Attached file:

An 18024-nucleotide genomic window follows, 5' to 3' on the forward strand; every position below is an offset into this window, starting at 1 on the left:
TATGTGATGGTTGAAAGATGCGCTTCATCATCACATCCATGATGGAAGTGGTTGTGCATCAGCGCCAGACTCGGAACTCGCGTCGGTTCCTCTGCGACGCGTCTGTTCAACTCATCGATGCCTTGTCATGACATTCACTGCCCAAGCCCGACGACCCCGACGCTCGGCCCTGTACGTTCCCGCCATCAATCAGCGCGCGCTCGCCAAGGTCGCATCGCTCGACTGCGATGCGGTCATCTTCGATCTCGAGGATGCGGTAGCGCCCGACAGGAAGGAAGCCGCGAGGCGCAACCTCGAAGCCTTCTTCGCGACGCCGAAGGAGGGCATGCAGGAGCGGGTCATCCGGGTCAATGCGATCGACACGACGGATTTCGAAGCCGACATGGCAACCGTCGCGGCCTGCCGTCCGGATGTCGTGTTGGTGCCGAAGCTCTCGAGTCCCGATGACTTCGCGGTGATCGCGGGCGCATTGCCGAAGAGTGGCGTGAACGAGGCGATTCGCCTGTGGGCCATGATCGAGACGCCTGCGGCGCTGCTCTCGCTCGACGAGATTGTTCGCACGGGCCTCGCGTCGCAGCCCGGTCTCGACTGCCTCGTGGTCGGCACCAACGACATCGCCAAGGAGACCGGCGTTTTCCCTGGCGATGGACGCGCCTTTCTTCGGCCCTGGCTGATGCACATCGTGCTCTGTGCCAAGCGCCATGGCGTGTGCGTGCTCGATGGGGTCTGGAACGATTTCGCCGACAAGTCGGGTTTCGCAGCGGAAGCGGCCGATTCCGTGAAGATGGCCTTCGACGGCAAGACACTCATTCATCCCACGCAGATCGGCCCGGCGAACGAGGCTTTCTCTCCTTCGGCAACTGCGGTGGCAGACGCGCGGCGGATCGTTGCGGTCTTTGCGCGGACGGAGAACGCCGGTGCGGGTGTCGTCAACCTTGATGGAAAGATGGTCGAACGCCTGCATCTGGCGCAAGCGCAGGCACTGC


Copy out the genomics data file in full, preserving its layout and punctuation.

An 18024-nucleotide genomic window follows, 5' to 3' on the forward strand; every position below is an offset into this window, starting at 1 on the left:
TATGTGATGGTTGAAAGATGCGCTTCATCATCACATCCATGATGGAAGTGGTTGTGCATCAGCGCCAGACTCGGAACTCGCGTCGGTTCCTCTGCGACGCGTCTGTTCAACTCATCGATGCCTTGTCATGACATTCACTGCCCAAGCCCGACGACCCCGACGCTCGGCCCTGTACGTTCCCGCCATCAATCAGCGCGCGCTCGCCAAGGTCGCATCGCTCGACTGCGATGCGGTCATCTTCGATCTCGAGGATGCGGTAGCGCCCGACAGGAAGGAAGCCGCGAGGCGCAACCTCGAAGCCTTCTTCGCGACGCCGAAGGAGGGCATGCAGGAGCGGGTCATCCGGGTCAATGCGATCGACACGACGGATTTCGAAGCCGACATGGCAACCGTCGCGGCCTGCCGTCCGGATGTCGTGTTGGTGCCGAAGCTCTCGAGTCCCGATGACTTCGCGGTGATCGCGGGCGCATTGCCGAAGAGTGGCGTGAACGAGGCGATTCGCCTGTGGGCCATGATCGAGACGCCTGCGGCGCTGCTCTCGCTCGACGAGATTGTTCGCACGGGCCTCGCGTCGCAGCCCGGTCTCGACTGCCTCGTGGTCGGCACCAACGACATCGCCAAGGAGACCGGCGTTTTCCCTGGCGATGGACGCGCCTTTCTTCGGCCCTGGCTGATGCACATCGTGCTCTGTGCCAAGCGCCATGGCGTGTGCGTGCTCGATGGGGTCTGGAACGATTTCGCCGACAAGTCGGGTTTCGCAGCGGAAGCGGCCGATTCCGTGAAGATGGCCTTCGACGGCAAGACACTCATTCATCCCACGCAGATCGGCCCGGCGAACGAGGCTTTCTCTCCTTCGGCAACTGCGGTGGCAGACGCGCGGCGGATCGTTGCGGTCTTTGCGCGGACGGAGAACGCCGGTGCGGGTGTCGTCAACCTTGATGGAAAGATGGTCGAACGCCTGCATCTGGCGCAAGCGCAGGCACTGC